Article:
Bahrain king will attend British diamond jubilee lunch
WINDSOR, United Kingdom - Agence France-Presse
he Queen's Diamond Jubilee will take place June 2-5, 2012, and celebrations will include a festival of boats on the river Thames and the lighting of more than 2,000 beacons around the country during a four-day public holiday. AFP PHOTO/ANDREW COWIEThe king of Bahrain, whose regime has been accused of human rights abuses, will attend a lunch of foreign monarchs Friday to mark Queen Elizabeth II's diamond jubilee, officials said.
King Hamad, whose Gulf island country is in a state of civil unrest following a deadly crackdown on pro-democracy protests, will sit down to lunch at Windsor Castle with nearly 50 foreign royal guests.
Buckingham Palace has said that the Foreign Office approved the invitation for King Hamad.
But it has drawn protests from veteran British lawmaker Dennis MacShane, a former Europe minister, who said the queen should not have to "dine with a despot".
The Bahraini regime "has done such terrible things to its own people since the Arab awakening a year ago", MacShane said. "For too long we have turned a blind eye to the repression carried out under the rule of royals in Arabia." The Foreign Office "should protect the British queen rather than expose her to having to dine with a despot", he added.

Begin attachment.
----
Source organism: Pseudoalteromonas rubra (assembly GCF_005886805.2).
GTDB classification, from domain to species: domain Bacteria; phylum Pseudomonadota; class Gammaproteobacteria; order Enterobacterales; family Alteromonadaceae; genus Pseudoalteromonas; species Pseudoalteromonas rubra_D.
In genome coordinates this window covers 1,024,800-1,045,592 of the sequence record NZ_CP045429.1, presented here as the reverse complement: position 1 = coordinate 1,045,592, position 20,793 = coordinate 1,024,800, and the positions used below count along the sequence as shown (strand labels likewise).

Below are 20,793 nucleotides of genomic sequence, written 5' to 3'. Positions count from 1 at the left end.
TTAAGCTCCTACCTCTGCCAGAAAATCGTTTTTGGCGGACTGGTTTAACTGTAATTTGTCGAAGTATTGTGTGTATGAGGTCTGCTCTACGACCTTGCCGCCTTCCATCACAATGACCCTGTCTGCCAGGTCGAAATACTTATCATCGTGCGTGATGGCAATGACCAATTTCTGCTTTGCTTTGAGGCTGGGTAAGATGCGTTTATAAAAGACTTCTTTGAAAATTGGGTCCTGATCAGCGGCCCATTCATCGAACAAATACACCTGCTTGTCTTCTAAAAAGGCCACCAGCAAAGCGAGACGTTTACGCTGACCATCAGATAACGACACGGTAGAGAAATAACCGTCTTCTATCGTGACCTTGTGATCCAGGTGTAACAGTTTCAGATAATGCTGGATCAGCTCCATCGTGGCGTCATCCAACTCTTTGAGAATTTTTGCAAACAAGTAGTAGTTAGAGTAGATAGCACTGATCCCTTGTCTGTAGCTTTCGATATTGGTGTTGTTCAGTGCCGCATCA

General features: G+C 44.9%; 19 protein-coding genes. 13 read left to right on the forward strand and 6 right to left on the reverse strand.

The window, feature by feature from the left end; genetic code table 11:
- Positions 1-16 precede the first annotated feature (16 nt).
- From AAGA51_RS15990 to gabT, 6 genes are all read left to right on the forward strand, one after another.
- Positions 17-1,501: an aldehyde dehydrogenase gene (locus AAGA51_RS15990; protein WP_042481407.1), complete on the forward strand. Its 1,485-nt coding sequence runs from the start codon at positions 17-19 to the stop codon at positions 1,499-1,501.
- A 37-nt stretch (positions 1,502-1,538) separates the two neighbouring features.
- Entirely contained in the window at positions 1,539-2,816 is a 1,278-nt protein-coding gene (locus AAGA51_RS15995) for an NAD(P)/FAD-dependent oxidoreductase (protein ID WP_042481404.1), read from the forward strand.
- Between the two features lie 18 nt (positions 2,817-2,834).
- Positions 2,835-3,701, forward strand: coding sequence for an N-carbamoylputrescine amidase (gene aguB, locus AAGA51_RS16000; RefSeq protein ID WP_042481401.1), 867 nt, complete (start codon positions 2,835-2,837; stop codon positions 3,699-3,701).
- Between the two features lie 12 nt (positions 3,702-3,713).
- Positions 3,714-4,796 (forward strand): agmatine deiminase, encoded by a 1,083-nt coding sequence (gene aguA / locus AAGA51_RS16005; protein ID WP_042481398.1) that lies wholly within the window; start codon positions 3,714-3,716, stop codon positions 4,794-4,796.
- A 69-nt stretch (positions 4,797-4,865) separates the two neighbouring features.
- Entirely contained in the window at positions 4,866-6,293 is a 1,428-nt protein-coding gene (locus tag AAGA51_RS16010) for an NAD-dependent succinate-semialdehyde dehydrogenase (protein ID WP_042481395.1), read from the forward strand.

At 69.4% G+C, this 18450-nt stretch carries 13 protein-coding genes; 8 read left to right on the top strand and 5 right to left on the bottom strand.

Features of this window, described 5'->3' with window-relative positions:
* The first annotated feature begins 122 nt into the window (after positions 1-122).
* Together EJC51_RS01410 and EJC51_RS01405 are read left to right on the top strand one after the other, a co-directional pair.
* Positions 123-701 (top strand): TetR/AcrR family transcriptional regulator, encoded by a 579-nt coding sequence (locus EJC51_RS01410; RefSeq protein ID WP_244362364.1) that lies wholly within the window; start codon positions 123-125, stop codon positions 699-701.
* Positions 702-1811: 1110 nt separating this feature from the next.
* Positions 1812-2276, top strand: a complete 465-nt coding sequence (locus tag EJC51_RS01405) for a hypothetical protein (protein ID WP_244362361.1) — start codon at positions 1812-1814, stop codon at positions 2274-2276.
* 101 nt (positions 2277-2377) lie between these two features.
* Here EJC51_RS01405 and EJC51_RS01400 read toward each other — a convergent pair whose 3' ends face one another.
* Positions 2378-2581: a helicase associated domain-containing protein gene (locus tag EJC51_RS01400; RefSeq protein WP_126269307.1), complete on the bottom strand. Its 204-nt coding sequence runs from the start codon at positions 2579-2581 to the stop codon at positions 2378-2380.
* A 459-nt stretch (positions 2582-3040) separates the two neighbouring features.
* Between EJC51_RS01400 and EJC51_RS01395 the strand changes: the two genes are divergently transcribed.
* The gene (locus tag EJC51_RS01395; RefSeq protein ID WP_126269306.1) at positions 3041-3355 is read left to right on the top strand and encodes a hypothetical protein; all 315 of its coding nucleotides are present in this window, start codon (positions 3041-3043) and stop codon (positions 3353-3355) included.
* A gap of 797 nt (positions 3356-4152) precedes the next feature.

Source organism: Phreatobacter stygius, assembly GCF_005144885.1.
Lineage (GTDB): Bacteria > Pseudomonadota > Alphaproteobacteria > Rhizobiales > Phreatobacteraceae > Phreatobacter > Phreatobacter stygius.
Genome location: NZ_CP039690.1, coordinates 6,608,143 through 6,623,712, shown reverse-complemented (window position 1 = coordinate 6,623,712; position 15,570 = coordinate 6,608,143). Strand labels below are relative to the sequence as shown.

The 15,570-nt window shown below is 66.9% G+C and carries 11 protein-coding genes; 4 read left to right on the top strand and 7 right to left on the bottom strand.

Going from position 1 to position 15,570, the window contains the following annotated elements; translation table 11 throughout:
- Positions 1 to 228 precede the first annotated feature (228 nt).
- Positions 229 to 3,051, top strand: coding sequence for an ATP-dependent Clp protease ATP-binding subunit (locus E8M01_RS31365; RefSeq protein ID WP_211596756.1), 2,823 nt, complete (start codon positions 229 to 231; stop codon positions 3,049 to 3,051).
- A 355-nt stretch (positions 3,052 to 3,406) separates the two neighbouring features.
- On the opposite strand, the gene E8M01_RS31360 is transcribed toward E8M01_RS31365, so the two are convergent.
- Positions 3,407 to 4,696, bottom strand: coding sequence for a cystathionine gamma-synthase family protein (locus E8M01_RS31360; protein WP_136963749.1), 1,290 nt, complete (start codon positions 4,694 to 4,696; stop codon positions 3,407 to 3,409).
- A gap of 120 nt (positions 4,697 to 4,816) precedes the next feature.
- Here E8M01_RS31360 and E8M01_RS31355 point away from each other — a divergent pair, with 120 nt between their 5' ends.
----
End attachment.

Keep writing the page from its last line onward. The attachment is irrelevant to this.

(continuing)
An AFP reporter in Windsor, which lies to the west of London, said there was no sign of demonstrations.
The lunch will be followed by a dinner for many of the foreign royals at Buckingham Palace, although King Hamad is not on the official list of those attending the evening event.
Human rights activists have promised to stage a protest outside Buckingham Palace before the dinner.
Britain has close links to Bahrain and has had to tread carefully in diplomatic terms since the unrest.
Prime Minister David Cameron held a meeting with King Hamad at his Downing Street residence in December when he urged him to implement reforms, and offered Britain's support.
In April 2011, Bahrain's Crown Prince Salman bin Hamad al-Khalifa turned down an invitation to the wedding of Prince William and Catherine after a public outcry in Britain.
Amnesty International says around 60 people have been killed in Bahrain since the anti-regime protests first erupted in February last year.